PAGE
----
Inverted Streams in the Aeolis Region
NASA/JPL/University of Arizona
Inverted Streams in the Aeolis Region
PSP_002424_1765  Science Theme: Fluvial Processes

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The sinuous ridges in this image display strong characteristics of ancient meandering riverbeds that are preserved as inverted topography (blue). The ancient river sediments that make up the ridges might have allowed fluids to produce cements (e.g., calcite or iron oxides) to make the channel lithology resistant to weathering and erosion. Later, physical and/or chemical processes removed the weaker surrounding flood plain material and left inverted river channels, or “positive relief.” On closer inspection, degradation along sections of some inverted channels display large blocks of cemented sediment that were transported downslope by mass wasting.

The sinuous character of the ridges resembles multi-thread river branches, implying that the ancient river flowed down a gentle to nearly horizontal slope (i.e., a moderate to low stream gradient). This ancient river was a mature meandering system, with flow from south to north. Multiple branches that diverted from the main flow later converged back with it.

Written by: Hayden Smith and Marjorie A. Chan (audio: Tre Gibbs)   (9 December 2015)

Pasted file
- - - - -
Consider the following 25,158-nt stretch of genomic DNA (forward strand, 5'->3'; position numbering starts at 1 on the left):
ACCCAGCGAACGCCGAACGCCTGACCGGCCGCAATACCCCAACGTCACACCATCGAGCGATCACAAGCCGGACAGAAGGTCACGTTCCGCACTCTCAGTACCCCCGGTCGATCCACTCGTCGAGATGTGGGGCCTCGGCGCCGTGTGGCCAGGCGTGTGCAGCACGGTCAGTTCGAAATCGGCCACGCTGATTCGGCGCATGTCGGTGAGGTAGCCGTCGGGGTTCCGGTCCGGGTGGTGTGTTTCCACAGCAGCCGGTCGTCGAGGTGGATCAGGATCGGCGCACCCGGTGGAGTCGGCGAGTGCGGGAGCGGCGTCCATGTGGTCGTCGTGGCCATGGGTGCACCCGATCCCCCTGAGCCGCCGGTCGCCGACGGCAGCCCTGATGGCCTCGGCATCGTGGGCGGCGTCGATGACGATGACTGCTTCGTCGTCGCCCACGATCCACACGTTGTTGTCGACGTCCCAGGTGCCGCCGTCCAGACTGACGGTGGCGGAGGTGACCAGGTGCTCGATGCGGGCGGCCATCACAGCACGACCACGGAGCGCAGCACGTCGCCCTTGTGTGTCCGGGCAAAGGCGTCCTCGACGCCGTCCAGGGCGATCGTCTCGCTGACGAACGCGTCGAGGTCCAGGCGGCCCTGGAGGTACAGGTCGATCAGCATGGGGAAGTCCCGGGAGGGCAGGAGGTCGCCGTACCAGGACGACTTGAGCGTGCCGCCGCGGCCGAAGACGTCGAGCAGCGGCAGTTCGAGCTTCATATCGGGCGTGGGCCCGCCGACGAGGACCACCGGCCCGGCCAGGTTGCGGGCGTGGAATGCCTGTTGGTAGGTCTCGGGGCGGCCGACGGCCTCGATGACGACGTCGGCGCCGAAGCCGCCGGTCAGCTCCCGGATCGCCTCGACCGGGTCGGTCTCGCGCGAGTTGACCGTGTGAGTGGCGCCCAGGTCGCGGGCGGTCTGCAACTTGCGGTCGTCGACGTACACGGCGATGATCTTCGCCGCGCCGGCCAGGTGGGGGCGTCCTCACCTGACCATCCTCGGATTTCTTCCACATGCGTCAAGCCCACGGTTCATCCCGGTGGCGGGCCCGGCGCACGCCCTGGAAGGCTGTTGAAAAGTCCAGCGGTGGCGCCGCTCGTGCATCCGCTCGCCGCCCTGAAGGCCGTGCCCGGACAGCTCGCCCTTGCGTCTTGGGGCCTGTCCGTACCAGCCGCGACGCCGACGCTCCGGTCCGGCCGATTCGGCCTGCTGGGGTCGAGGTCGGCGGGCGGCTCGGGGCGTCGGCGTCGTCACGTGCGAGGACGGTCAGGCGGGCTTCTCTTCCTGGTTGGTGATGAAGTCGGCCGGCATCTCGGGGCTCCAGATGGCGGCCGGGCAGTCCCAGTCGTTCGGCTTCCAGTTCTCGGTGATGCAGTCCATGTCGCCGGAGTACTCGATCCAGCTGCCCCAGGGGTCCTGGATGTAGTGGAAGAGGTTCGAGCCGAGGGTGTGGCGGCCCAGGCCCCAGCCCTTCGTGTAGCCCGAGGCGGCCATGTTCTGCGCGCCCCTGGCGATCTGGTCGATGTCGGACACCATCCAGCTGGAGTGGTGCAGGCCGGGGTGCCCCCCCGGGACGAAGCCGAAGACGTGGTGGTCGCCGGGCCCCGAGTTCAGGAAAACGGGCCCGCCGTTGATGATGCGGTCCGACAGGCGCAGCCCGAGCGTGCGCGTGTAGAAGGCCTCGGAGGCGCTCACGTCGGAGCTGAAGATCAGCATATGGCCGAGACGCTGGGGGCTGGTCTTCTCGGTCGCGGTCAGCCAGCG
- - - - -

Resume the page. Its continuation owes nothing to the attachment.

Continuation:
This is a stereo pair with ESP_019803_1765.

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Acquisition date
01 February 2007

Local Mars time:
15:42

Latitude (centered)
-3.562°

Longitude (East)
150.137°

Range to target site
269.2 km (168.3 miles)

Original image scale range
53.9 cm/pixel (with 2 x 2 binning) so objects ~162 cm across are resolved

Map projected scale
50 cm/pixel and North is up

Map projection
Equirectangular

Emission angle:
0.0°

Phase angle:
55.8°

Solar incidence angle
56°, with the Sun about 34° above the horizon

Solar longitude
176.4°, Northern Summer

North azimuth:
97°

Sub-solar azimuth:
10.9°
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Postscript
For information about NASA and agency programs on the Web, visit: http://www.nasa.gov. NASA's Jet Propulsion Laboratory, a division of the California Institute of Technology in Pasadena, Calif., manages the Mars Reconnaissance Orbiter for NASA's Science Mission Directorate, Washington. Lockheed Martin Space Systems is the prime contractor for the project and built the spacecraft. The HiRISE camera was built by Ball Aerospace and Technology Corporation and is operated by the University of Arizona. The image data were processed using the U.S. Geological Survey’s ISIS3 software.